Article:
I Moved To Oaxaca

Monday, October 27, 2003

Let me go back in time ... last Friday we had another one of those teacher development sessions, so I had to put off a walk up San Felipe another week. After the TDS I stayed to work on my lesson plans, and while I was sitting there Manuel came in and said "I have good news ... for Greg." Now, when Manuel says he has good news, it's best to run in the other direction, but unfortunately he was standing between me and the doorway. He asked me to tell Greg that Greg has a new class from 7:30 to 8:30 MWF. Oh, 7:30am. Well, so much for coming back Monday morning!

I didn't get a chance to tell Greg about his swell new schedule Friday -- it just didn't come up during our tiff -- and Saturday morning Greg said he wasn't so sure we could make it up to Marcos's before dark, and I said (after I told him about his new class) that I wasn't so sure we could get back in time if Little Jumbo failed to start. So we altered our plan to drive up there, collect Timothy, and come back Sunday morning. What the hell -- six hours of driving, but at least it'd be a new road. So Saturday after class we scurried home, threw together an overnight bag, grabbed the sleeping bags, and took off.

I described Hwy 175 a little during last Saturday's excursion; it's not quite so curvy heading south, but for a main highway to the coast ... It's a lot like driving on Grizzly Peak Rd, minus the guardrails, lights, and reflectors, and with the addition of random goats, cattle, sheep, horses, burros, dogs, people walking, and people bicycling (!) on the road. We made good time on the highway, and reached our turnoff (a wide spot in the road called La Venta) in about 2 1/2 hours. We weren't sure the turnoff was OUR turnoff, so we asked a guy waiting for I suppose a bus if that was the road to San Sebastian Rio Hondo, the village where Marcos has his spread. He said yes, then said something else we couldn't understand, but having been public transit people ourselves for so long, we understood the look, so we offered him a ride. And his two buddies, also waiting.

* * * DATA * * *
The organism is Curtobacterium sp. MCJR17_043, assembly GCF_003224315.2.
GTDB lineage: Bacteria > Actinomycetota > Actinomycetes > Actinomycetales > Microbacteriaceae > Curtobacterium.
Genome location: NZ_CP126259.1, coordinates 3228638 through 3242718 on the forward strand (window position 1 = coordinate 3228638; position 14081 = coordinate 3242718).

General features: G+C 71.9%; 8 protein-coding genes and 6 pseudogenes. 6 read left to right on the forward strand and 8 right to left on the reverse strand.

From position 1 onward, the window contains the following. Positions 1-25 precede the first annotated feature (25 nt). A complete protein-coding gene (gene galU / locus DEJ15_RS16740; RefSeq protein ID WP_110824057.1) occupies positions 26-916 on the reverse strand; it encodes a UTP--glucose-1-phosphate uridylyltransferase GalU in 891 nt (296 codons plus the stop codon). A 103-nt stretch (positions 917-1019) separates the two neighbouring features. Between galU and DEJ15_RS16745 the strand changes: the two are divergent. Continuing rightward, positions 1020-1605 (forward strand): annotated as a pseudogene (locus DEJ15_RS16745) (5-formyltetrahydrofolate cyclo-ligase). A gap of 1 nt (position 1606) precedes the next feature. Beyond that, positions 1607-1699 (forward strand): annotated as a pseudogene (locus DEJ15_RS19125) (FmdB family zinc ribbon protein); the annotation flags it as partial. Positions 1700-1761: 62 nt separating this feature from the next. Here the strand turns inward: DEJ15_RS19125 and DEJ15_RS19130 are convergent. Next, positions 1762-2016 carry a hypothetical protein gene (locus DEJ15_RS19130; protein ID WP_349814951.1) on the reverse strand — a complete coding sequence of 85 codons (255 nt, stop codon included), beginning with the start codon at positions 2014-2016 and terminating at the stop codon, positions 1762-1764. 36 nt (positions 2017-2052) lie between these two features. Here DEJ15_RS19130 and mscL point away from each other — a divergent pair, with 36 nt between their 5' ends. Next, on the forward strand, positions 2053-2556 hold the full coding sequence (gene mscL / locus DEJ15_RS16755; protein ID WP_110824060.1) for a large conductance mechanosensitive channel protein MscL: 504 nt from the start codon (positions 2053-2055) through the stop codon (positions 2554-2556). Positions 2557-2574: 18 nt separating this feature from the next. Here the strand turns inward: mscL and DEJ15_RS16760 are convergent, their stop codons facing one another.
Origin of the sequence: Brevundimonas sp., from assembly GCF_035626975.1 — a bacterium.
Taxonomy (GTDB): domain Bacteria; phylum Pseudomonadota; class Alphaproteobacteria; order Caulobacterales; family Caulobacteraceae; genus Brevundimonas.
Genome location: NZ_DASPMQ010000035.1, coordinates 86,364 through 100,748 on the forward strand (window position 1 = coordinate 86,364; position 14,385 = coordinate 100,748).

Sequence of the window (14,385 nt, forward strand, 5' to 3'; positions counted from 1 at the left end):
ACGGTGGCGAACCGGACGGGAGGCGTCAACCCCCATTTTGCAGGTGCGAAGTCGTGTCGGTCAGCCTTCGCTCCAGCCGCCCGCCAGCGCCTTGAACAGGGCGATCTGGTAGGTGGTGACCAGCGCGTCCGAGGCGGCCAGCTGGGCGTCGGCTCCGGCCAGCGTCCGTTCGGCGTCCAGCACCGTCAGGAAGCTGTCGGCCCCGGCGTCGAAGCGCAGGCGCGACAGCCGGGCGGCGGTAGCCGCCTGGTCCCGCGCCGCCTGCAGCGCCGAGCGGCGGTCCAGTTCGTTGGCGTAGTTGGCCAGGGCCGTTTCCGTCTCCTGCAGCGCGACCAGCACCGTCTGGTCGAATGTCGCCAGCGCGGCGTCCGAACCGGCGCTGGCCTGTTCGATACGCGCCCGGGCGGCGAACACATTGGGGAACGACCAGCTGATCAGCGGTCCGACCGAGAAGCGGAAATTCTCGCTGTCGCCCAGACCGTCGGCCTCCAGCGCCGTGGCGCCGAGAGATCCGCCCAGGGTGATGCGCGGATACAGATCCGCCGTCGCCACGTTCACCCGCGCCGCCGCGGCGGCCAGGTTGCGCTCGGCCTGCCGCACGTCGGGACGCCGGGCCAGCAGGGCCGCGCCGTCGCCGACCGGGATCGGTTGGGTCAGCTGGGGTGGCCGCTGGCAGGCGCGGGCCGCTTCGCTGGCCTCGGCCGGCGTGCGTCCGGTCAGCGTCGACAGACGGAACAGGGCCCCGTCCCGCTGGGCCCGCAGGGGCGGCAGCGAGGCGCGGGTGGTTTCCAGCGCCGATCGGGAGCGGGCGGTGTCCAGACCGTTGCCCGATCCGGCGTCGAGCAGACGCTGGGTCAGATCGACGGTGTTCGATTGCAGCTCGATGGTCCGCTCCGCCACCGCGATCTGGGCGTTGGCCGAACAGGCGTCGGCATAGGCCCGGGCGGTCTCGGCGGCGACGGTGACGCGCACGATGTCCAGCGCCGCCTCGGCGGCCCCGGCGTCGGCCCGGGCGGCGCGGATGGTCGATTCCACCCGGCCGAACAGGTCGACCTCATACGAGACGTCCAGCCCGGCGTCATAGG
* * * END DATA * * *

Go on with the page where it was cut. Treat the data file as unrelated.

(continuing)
I'm glad I spent what time I did driving farm roads at Cosumnes and over back-country roads with Desert Survivors, because that was some road: steep and rutted. I would not drive it in the rainy season unless I had a high-clearance 4WD, that's for sure. As it was, I had to keep Little Jumbo up on top of the ruts to keep from scraping off parts from the undercarriage. That in itself isn't so bad, but some of those drop-offs were a long way down, and sometimes trucks would come barrelling down the road in the other direction. Plus the potholes. It was about a 45-minute drive on the dirt road, but we got to San Sebastian, dropped off the guys, then continued on "into town" to Marcos's place. Greg had a little hand-drawn map courtesy of Marcos, so we got as close to his house as we could with the car, parked and got out to walk the last bit. As we were grabbing our stuff Greg said, "Look around." In front of all the houses within sight of our car crowds of people were staring. Not in an unfriendly or hostile manner, just a wow-a-car-of-gringos look. Yeah, I guess we were out in the sticks.

Marcos and Timothy were all on the patio kicking back, waiting for a friend of Marcos's from Oaxaca, an Italian guy named Pepino who owns the restaurant we sometimes go to, to get back from his stroll around the village. To the left of the main gate is the kitchen building, and behind it the composting toilet/shower building. To the right is the first of several cabanas, all adobe with thatched roofs, and a temescal. Timothy said the temescal (a Mexican version of the American sweat lodge) was ready to go, and we could all go in as soon as Pepino got back. Hot rats! We've been wanting to try a temescal, and now we could. It was awfully nice, too, and not in a Deer Tribe way, either: the floor was covered with those long, local pine needles, nice and soft, with solid adobe walls to lean against. The structure was pretty informal, too, with people going in and out if they got too hot, and people singing if they desired. We had songs in English, Italian, Spanish, and Zapotec, because in addition to Marcos, Timothy, Greg and I, and Pepino, Guadalupe, a local guy that does stuff with Marcos, came in, too.

Marcos is still putting together the place, so most of the cabanas don't have mattresses, but he had plenty of thick wool blankets and comforters, so we made a nest out of those and our sleeping bags. So very, very nice to be up in the clean mountain air -- not quite as high up as Benito Juarez, maybe between 7,000 and 8,000 feet. And a lovely mix of trees and tons of flowers! No overgrazing or clear-cutting up here.

We took our time leaving Sunday, heading out about noon, after a yummy breakfast courtesy of Pepino, who made short ribs with carrots and onions in olive oil, with slices of bread to soak up all the oily juicy goodness. Plus some sliced pineapple. Mmm.

Greg took his turn at the wheel and drove us back. We stopped and got lunch in Miahuatlan, then stopped again in a village a little outside Oaxaca city so Timothy could look for alebrijas (those carved Oaxacan wood animals) for gifts. We got back about 6:30p -- too late to get a beer at Pitico or a miscellanea, as pretty much everything is closed by 5pm (if it is open at all on Sunday). We went to bed early since Greg had to get up at 6am this morning for his class. And, guess what? Sunday night was the end of daylight savings time. Did you know they have daylight savings time in Mexico? Neither did we! So my poor, sweet guy not only had to get up at 6am, he ended up getting up an hour earlier than he needed to.


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